Get access to Protocol
The FTC alleged Amazon failed to pay its Flex drivers the full amount of tips they were owed, and that it amounted to a deceptive business practices. The $61.7 million represents the amount that Amazon allegedly withheld from its drivers over a two and a half year period – and now, the agency will use the settlement to refund drivers who were affected.
Amazon attracted drivers by promising them $18–$25 per hour plus "100%" of the tips they received, according to the FTC's complaint. But ultimately, the company began to divert 30% of those tips back to itself.
"The conduct alleged in the complaint is outrageous," said acting FTC Chairwoman Rebecca Slaughter and FTC Commissioner Noah Phillips in a joint statement.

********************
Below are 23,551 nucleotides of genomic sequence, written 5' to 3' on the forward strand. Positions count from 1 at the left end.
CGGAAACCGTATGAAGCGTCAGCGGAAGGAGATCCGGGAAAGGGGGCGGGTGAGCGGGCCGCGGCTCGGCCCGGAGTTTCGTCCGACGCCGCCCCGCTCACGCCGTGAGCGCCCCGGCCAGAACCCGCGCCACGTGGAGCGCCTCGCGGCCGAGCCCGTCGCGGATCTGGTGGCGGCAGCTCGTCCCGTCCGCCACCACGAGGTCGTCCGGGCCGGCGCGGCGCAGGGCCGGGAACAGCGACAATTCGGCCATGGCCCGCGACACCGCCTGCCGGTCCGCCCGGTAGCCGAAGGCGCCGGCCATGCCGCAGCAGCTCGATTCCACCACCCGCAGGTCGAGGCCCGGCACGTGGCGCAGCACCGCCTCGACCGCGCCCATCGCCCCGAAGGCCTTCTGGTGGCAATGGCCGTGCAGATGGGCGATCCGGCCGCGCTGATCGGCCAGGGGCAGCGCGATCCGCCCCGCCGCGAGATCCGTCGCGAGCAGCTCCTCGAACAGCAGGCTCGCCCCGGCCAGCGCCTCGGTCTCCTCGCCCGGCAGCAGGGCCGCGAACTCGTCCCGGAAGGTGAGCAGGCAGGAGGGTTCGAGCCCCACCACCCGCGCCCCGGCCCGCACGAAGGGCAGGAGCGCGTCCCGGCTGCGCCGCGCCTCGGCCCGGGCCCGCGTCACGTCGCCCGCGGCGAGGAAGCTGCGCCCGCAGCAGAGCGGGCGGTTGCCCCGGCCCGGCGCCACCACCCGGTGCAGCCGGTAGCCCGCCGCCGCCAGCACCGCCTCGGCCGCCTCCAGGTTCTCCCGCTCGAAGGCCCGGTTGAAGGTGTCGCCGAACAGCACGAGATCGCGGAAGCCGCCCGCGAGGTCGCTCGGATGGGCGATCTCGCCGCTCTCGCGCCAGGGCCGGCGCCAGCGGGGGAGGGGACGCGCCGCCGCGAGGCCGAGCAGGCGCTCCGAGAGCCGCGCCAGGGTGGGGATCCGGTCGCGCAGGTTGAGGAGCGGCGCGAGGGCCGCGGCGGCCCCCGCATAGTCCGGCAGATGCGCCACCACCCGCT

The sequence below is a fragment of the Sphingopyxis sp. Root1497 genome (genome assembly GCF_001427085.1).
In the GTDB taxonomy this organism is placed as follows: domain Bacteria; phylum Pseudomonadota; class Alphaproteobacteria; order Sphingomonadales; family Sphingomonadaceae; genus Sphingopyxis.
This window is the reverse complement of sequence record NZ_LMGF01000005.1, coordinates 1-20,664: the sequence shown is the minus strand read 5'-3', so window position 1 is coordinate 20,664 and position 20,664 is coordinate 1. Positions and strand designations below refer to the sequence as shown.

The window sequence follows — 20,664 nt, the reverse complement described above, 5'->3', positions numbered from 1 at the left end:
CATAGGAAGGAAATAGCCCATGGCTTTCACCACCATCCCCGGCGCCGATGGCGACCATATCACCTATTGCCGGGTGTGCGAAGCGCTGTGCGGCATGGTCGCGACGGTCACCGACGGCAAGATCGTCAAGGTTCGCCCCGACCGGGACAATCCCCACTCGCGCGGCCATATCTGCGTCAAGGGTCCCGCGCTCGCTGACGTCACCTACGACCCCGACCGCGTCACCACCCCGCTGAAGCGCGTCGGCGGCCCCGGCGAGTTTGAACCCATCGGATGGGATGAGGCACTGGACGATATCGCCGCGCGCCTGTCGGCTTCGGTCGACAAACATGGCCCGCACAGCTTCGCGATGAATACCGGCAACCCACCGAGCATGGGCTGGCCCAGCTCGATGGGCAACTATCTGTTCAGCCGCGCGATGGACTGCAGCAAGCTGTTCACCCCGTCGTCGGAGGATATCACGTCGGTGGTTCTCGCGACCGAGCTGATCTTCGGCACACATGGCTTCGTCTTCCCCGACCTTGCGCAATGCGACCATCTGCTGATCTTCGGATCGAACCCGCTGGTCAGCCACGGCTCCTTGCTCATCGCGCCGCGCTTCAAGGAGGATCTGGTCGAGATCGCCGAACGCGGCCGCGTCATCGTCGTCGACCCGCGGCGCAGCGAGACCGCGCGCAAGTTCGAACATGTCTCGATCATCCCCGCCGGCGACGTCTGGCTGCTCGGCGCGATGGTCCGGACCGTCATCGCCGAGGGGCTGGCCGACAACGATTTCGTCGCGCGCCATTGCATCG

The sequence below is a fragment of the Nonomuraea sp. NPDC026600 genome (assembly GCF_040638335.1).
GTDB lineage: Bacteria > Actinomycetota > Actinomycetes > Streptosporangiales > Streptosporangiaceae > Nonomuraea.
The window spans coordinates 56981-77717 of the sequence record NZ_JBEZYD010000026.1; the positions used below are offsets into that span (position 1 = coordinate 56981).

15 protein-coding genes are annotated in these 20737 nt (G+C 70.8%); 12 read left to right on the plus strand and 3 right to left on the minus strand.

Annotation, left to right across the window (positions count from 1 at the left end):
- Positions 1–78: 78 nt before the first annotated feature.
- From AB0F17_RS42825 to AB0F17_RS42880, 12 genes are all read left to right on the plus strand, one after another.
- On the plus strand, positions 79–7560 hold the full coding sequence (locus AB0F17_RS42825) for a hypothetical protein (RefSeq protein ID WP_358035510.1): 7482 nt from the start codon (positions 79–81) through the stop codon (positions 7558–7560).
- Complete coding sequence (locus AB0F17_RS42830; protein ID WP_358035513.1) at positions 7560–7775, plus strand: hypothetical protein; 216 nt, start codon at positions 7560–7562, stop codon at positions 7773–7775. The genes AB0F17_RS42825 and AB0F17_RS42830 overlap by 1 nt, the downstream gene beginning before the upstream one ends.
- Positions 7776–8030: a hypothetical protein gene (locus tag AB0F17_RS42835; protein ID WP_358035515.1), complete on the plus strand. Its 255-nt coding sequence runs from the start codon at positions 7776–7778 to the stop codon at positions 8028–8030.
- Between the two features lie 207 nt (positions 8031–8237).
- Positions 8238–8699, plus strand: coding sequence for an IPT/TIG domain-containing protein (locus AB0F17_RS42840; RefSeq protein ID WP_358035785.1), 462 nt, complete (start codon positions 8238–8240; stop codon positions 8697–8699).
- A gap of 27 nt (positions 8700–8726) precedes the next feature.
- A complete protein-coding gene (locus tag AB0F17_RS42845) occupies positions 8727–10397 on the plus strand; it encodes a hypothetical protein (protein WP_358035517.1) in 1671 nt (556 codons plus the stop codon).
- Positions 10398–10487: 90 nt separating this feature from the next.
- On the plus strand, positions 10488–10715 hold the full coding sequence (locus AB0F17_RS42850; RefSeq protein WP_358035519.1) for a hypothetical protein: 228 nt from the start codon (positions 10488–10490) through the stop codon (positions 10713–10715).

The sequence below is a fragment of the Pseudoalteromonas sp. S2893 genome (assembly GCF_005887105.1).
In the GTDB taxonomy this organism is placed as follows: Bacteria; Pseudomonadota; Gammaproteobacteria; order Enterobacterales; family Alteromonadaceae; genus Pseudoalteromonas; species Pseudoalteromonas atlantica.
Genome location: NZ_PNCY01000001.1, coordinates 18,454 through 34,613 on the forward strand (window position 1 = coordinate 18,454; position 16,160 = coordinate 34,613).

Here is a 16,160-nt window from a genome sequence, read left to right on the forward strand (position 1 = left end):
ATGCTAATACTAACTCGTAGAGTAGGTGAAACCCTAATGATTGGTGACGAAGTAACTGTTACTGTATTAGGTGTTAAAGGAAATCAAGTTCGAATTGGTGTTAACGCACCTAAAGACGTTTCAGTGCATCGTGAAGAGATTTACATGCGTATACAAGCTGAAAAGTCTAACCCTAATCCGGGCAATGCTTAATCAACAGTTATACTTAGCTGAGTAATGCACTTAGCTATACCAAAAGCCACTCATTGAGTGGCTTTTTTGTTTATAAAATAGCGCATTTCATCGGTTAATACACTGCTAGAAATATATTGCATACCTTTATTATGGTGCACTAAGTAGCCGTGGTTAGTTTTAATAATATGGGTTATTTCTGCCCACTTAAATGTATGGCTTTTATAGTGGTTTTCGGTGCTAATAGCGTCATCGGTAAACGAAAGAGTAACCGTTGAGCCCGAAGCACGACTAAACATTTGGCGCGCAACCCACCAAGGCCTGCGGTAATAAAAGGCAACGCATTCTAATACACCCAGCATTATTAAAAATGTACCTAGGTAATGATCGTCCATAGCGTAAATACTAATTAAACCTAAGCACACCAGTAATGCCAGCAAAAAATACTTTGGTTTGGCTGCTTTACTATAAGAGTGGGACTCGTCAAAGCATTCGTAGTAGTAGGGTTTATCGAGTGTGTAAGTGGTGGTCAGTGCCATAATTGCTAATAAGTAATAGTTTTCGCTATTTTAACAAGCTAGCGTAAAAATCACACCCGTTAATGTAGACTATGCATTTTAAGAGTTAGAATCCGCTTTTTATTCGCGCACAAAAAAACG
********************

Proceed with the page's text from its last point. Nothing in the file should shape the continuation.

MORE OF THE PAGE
The FTC said Amazon stopped using the new pricing model in 2019, "after the company received notice of the FTC's investigation."
FTC Commissioner Rohit Chopra called on the agency, suggesting it to go even farther and use its civil penalty authority against Amazon in order to hold the company accountable. "Companies should succeed only when they compete, not when they cheat or abuse their power," Chopra wrote. "While Amazon.com is one of the largest, most powerful, and most feared firms in the world, the company cannot be above the law. Regulators and enforcers in the United States and around the globe can no longer turn a blind eye."
Emily Birnbaum ( @birnbaum_e) is a tech policy reporter with Protocol. Her coverage focuses on the U.S. government's attempts to regulate one of the most powerful industries in the world, with a focus on antitrust, privacy and politics. Previously, she worked as a tech policy reporter with The Hill after spending several months as a breaking news reporter. She is a Bethesda, Maryland native and proud Kenyon College alumna.